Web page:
Peyton Manning May Not Be Brought Back by Denver Broncos
By Chase Ruttig
Jan 11, 2015; Denver, CO, USA; Indianapolis Colts quarterback Peyton Manning (18) walks off the field after the NFL divisional playoff game against the Denver Broncos at Sports Authority Field at Mile High Stadium. The Colts defeated the Broncos 24-13. Mandatory Credit: Kirby Lee-USA TODAY Sports
Peyton Manning is likely to return for another and perhaps final season, but his future with his current team in the Denver Broncos is almost as complicated as the factors in Manning making his return himself. Health issues for the greatest statistical quarterback of all-time weighing in both the Broncos and Manning’s decision on the future.
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Manning is planning on making a return to the field for 2015, but with his issues relating to nearly two decades in the NFL when it comes to his health, there are some concerns from the Broncos when it comes to guaranteeing his salary even if John Elway and the front office have no backup plan in place should they want to contend in 2015.
Bleacher Report’s Jason Cole indicated that Manning will have to pass a physical for his contract to become guaranteed, one that could be easily be failed by the Broncos due to his four neck surgeries along with the wear and tear that being a quarterback in the NFL for as long as the legendary quarterback has been standing in the pocket.
“Peyton is going to have to take a physical before the end of this [league] year in order for his salary in 2015 to guarantee,” said Cole who added that the Broncos could find a way to fail Manning for a variety of factors when it comes to his injury history. “At this point in his career, the Broncos could fail Peyton Manning for any reason, including the four neck surgeries that he’s already had.”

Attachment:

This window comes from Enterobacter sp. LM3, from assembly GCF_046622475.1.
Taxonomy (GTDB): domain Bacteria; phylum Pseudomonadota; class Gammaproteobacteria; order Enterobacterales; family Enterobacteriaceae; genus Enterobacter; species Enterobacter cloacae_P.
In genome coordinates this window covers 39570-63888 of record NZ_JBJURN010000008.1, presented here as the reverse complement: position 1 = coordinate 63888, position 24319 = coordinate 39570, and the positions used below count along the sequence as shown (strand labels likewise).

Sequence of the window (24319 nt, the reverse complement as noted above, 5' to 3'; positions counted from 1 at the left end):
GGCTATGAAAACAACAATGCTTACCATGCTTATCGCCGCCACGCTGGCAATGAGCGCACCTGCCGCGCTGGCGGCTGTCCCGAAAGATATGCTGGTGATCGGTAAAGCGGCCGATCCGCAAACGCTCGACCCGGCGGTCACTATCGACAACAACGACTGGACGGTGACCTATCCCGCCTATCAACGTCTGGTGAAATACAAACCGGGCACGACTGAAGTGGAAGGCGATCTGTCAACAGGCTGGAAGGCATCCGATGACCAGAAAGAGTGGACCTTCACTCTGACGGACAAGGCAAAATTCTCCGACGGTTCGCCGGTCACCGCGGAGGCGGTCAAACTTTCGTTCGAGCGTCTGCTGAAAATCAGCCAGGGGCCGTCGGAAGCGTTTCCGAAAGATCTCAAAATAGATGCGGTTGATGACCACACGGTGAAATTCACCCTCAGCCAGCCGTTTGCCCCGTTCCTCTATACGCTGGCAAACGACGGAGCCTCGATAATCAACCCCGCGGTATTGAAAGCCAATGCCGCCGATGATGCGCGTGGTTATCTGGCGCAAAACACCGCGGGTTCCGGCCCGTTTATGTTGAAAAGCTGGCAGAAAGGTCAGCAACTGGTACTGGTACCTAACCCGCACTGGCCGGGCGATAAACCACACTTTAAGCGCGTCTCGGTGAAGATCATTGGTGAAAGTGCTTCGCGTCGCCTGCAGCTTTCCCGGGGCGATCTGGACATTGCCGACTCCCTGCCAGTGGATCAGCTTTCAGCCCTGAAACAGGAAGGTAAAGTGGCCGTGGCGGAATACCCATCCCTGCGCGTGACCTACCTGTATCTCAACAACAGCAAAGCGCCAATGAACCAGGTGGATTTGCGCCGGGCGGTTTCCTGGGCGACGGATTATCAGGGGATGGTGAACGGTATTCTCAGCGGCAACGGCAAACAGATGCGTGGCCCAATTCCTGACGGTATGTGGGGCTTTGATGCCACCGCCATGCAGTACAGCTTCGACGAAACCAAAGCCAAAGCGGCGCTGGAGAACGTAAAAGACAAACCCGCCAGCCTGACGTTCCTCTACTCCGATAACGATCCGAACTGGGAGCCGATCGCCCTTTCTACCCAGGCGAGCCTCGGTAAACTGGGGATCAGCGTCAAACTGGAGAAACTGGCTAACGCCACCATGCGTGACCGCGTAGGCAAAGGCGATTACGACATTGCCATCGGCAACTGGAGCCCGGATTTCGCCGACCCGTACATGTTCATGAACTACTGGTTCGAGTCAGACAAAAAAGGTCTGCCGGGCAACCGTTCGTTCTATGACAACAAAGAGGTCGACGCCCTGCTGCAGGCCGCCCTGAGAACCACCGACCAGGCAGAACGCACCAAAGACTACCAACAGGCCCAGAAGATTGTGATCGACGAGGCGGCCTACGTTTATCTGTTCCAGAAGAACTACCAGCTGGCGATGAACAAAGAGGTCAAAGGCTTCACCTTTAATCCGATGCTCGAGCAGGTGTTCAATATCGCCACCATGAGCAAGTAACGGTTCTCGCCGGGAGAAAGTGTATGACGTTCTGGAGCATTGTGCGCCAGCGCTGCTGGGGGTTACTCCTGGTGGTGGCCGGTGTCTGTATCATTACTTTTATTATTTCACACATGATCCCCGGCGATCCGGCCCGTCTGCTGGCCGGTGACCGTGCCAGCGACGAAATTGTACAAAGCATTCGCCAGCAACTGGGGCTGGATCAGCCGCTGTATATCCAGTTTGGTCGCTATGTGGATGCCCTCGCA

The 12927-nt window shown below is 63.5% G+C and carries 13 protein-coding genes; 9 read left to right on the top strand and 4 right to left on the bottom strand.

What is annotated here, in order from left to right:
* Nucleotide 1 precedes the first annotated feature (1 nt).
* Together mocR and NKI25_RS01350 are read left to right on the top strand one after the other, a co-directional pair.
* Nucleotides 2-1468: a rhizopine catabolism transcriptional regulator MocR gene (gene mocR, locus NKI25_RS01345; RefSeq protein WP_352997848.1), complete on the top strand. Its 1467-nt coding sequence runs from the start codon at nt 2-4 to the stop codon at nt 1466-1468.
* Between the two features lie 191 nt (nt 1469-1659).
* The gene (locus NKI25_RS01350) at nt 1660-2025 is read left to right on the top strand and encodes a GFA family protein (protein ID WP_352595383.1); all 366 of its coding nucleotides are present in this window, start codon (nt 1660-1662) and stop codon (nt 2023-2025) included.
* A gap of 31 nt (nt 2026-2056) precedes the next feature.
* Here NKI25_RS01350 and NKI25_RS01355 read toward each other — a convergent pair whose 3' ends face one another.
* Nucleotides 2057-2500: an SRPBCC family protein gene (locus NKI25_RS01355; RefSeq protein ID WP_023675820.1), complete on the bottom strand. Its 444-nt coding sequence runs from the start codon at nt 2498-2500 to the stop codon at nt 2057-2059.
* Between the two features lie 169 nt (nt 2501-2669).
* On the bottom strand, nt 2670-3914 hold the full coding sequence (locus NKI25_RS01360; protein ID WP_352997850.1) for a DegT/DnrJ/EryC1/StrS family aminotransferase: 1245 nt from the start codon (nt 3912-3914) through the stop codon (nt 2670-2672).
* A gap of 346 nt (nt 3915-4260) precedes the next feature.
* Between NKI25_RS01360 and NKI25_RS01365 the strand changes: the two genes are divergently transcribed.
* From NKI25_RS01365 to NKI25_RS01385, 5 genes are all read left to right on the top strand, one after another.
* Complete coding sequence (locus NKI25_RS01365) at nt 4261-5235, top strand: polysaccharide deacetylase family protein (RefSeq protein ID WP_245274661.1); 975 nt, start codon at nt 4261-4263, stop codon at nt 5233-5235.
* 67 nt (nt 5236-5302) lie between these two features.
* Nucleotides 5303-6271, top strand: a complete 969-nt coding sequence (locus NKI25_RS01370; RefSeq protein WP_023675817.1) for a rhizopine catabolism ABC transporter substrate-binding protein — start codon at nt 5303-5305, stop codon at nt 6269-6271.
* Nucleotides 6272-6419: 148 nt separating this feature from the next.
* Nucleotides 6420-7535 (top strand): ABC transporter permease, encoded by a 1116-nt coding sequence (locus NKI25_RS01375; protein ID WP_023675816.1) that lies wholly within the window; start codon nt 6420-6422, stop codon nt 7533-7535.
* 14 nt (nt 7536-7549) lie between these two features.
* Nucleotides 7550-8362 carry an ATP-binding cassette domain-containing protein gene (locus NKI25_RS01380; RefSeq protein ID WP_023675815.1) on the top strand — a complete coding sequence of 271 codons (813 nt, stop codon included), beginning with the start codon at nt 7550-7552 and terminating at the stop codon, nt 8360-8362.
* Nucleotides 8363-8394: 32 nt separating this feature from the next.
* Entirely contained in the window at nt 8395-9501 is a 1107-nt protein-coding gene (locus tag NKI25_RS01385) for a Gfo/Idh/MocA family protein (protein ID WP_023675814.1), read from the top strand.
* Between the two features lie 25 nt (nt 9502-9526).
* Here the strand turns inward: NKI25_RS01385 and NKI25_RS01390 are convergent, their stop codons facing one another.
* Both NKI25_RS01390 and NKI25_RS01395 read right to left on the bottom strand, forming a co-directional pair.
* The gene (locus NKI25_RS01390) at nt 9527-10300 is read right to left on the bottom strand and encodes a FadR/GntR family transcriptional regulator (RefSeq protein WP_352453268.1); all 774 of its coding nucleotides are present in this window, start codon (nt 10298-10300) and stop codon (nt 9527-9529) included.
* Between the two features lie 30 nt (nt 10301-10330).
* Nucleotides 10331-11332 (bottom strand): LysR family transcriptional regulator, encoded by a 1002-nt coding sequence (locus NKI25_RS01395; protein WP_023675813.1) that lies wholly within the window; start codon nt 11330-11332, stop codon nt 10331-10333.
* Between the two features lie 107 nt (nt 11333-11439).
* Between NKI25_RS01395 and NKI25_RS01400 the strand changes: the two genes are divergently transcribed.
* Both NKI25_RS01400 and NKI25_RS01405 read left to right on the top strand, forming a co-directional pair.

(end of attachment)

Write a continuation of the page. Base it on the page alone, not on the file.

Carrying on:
It should be said that the Broncos will likely pass Manning’s physical and pay him for a final 2015 season unless they can come up with a solid backup plan that does not involve backup Brock Osweiler, who after all has only thrown 30 passes during his short career in the NFL. Even if Osweiler has grooming from Manning, the careers of Curtis Painter and other Manning backups should indicate that the Broncos cannot replace their starter from within.
Because of that it should be expected that the Broncos fully guarantee Manning eventually, passing him on his physical regardless to take one last shot at a Super Bowl with the quarterback who is trying to defy time to end his career on top. No quarterback since John Elway has won the Super Bowl at Manning’s age, but the Broncos will likely have to go with the option they have even if the injury history could warrant them not guaranteeing his contract.
With no other plan in place, the Broncos are stuck with Manning which many NFL teams would gladly take even if Manning is winding down with each passing week he puts himself in the pocket. Fading during the second half of the 2014 season, there is concern if Manning’s body is capable of leading a team to a Super Bowl. The Broncos are likely going to find out if that is the case in what could be a last hurrah for the quarterback.